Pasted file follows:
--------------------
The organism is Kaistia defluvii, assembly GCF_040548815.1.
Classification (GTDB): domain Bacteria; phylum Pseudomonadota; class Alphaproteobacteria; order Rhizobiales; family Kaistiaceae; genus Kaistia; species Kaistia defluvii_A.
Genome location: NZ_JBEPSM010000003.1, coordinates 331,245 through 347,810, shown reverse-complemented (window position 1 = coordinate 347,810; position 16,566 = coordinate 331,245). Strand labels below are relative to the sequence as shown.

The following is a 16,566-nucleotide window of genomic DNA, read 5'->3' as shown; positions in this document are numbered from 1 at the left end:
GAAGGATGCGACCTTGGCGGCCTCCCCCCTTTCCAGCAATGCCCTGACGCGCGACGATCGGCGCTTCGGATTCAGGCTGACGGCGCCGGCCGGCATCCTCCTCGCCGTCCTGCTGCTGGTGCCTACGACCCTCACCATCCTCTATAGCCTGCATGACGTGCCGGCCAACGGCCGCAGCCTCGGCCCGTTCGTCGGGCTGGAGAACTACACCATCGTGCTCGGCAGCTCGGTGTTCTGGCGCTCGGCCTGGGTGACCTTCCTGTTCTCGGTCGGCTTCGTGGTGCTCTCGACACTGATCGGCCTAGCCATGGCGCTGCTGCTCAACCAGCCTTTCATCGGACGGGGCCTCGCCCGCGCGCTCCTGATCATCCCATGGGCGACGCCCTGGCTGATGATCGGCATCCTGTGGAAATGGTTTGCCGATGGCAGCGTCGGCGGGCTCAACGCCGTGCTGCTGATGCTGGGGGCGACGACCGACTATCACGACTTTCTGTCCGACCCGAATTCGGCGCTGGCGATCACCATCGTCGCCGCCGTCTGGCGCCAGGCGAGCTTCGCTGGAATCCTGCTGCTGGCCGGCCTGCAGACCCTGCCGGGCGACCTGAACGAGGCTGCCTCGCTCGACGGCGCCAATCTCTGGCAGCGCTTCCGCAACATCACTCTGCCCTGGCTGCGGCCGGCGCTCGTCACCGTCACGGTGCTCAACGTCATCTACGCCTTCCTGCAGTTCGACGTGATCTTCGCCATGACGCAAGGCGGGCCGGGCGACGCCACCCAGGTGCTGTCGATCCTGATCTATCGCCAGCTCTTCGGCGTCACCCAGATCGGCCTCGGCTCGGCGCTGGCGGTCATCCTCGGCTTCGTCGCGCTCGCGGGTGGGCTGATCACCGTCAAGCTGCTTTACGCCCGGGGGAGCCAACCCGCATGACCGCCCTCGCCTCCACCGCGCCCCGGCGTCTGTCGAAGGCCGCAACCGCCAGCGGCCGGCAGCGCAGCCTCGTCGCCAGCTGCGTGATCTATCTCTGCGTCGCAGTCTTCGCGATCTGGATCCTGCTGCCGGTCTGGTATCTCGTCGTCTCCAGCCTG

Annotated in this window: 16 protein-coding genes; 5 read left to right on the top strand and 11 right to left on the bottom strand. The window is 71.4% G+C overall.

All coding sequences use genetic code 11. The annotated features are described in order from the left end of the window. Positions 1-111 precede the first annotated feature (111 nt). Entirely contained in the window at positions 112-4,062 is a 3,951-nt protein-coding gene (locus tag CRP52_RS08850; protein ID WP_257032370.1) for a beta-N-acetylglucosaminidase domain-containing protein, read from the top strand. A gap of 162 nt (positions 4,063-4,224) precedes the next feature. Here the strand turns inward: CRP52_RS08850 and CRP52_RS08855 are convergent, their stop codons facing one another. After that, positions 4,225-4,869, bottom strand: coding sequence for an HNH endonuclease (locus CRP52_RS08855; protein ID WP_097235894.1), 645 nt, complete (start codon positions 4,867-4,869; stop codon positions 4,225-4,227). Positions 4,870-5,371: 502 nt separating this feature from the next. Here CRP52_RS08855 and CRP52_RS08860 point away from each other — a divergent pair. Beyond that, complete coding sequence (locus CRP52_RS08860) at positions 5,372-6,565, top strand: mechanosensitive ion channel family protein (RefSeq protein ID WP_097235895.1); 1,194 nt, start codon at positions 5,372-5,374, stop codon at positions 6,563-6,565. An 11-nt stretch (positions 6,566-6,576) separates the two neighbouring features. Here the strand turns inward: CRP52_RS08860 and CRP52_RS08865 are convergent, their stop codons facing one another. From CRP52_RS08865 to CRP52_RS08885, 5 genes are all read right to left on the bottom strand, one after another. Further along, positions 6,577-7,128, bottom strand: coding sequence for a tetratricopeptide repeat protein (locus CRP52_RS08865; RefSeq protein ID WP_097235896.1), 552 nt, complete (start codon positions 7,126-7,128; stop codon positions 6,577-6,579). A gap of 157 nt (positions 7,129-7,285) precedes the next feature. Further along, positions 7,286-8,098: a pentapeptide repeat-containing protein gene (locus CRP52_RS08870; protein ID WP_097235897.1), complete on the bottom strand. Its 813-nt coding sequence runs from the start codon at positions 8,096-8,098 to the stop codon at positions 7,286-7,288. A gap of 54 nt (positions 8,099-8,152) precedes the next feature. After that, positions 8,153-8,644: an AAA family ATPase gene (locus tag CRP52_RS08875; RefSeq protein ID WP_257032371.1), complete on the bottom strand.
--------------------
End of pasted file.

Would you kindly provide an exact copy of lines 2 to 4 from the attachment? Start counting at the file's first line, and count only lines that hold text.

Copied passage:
Classification (GTDB): domain Bacteria; phylum Pseudomonadota; class Alphaproteobacteria; order Rhizobiales; family Kaistiaceae; genus Kaistia; species Kaistia defluvii_A.
Genome location: NZ_JBEPSM010000003.1, coordinates 331,245 through 347,810, shown reverse-complemented (window position 1 = coordinate 347,810; position 16,566 = coordinate 331,245). Strand labels below are relative to the sequence as shown.

The following is a 16,566-nucleotide window of genomic DNA, read 5'->3' as shown; positions in this document are numbered from 1 at the left end: